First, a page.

African rock pythons rank among the largest snake species in the world, and they're capable of gobbling down everything from warthogs and herons to adult antelope and even the odd crocodile. Hyenas, though? We can't imagine they feature on the menu too often...
While on safari in Kenya's Masai Mara National Reserve earlier this month, Dutch tourist Jos Bakker came across a writhing ball of reptilian predation near a swampy culvert beside the road. It turned out to be a 13-foot rock python gorging itself on an adult hyena.
These massive snakes have been known to dine on other predators from time to time, but it's practically unheard of for one to successfully take out a carnivore as sizeable and cunning as a fully grown hyena.
Aware that the sighting was something special, Bakker and his tour group reached out to a clan of hyena researchers at a nearby camp. Research assistants Mike Kowalski and Olivia Spagnuolo were skeptical at first. "Large carnivores can certainly interact with large pythons, as their cubs are probably on the menu, but an adult lion or leopard or hyena would likely dispatch the python very quickly," Kowalski told National Geographic.
Kowalski and Spagnuolo are based at Fisi Camp, the field site for zoologist Kay Holekam, a hyena researcher who has been studying the clans around these parts for over three decades. Losing a hyena to a python would have been a first.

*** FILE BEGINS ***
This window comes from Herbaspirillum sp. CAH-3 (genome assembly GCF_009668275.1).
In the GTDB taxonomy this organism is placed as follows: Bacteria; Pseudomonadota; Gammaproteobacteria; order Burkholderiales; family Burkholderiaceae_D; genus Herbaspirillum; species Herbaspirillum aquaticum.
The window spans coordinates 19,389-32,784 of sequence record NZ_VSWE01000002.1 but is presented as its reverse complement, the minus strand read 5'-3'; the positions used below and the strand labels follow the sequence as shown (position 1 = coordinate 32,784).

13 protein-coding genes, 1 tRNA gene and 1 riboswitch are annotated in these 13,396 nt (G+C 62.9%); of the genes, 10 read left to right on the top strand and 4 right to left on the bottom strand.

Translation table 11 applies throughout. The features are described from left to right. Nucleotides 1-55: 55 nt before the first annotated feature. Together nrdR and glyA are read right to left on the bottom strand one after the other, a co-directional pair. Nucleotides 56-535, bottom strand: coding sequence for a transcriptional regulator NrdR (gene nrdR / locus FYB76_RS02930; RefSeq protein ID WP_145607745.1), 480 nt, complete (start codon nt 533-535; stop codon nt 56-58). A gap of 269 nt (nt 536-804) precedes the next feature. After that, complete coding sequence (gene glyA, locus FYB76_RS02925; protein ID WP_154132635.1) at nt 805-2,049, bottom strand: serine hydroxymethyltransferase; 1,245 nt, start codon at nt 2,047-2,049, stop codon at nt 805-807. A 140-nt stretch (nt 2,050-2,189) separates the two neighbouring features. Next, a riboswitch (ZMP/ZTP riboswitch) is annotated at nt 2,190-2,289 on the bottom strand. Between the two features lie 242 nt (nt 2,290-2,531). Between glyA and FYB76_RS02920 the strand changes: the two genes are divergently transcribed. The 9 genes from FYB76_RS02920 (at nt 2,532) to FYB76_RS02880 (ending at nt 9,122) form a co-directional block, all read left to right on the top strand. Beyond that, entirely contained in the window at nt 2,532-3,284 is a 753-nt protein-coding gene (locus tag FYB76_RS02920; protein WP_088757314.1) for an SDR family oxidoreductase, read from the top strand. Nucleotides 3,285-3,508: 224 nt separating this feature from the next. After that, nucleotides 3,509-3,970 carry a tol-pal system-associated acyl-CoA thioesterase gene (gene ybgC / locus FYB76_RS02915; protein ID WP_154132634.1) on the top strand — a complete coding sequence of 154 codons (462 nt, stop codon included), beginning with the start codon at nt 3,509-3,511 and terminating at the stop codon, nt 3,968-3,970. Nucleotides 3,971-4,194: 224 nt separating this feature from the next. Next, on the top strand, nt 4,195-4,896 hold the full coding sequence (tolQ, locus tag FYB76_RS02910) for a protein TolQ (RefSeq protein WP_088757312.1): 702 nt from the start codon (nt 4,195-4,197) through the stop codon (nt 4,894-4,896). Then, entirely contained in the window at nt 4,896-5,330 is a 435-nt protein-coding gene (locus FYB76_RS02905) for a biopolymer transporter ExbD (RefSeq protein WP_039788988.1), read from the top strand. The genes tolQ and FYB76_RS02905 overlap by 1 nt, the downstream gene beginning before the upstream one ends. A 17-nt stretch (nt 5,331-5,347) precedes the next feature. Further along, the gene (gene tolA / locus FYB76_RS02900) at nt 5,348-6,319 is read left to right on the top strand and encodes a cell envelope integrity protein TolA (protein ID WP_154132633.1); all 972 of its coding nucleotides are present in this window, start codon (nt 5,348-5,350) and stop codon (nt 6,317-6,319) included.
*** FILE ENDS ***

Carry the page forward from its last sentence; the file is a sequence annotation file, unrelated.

Eager to get to the bottom of the incident, the research assistants headed out the next morning to see if they could track down the snake. And track it down they did: the constrictor was found submerged in a swamp, its swollen belly full of carnivore.
While it seems hard to believe, Kolawski suspects that the savvy snake did indeed manage to ambush and constrict the hyena. These spotted predators often seek out cool spots to rest in the afternoon heat, and the unlucky victim possibly wandered past the wrong spot at the wrong time.
Fortunately for the researchers (not so much for the hyena), this individual was not a member of the clans currently being studied. Instead, the animal was more than likely a young male on the lookout for a clan to join.
To pull off the attack without injury, the python would have had to time its ambush perfectly. "If it did not immediately strike and coil the neck-chest region to immobilise the head, the hyena could've easily crushed the python's skull," Kowalski explains.
Being nonvenomous constrictors, pythons use their powerful bodies and needle-like, backward-facing teeth to grip their prey before squeezing it with enough force to cut off the blood supply, resulting in organ failure and cardiac arrest. Sorry, hyena. What a way to go.
H/t: National Geographic
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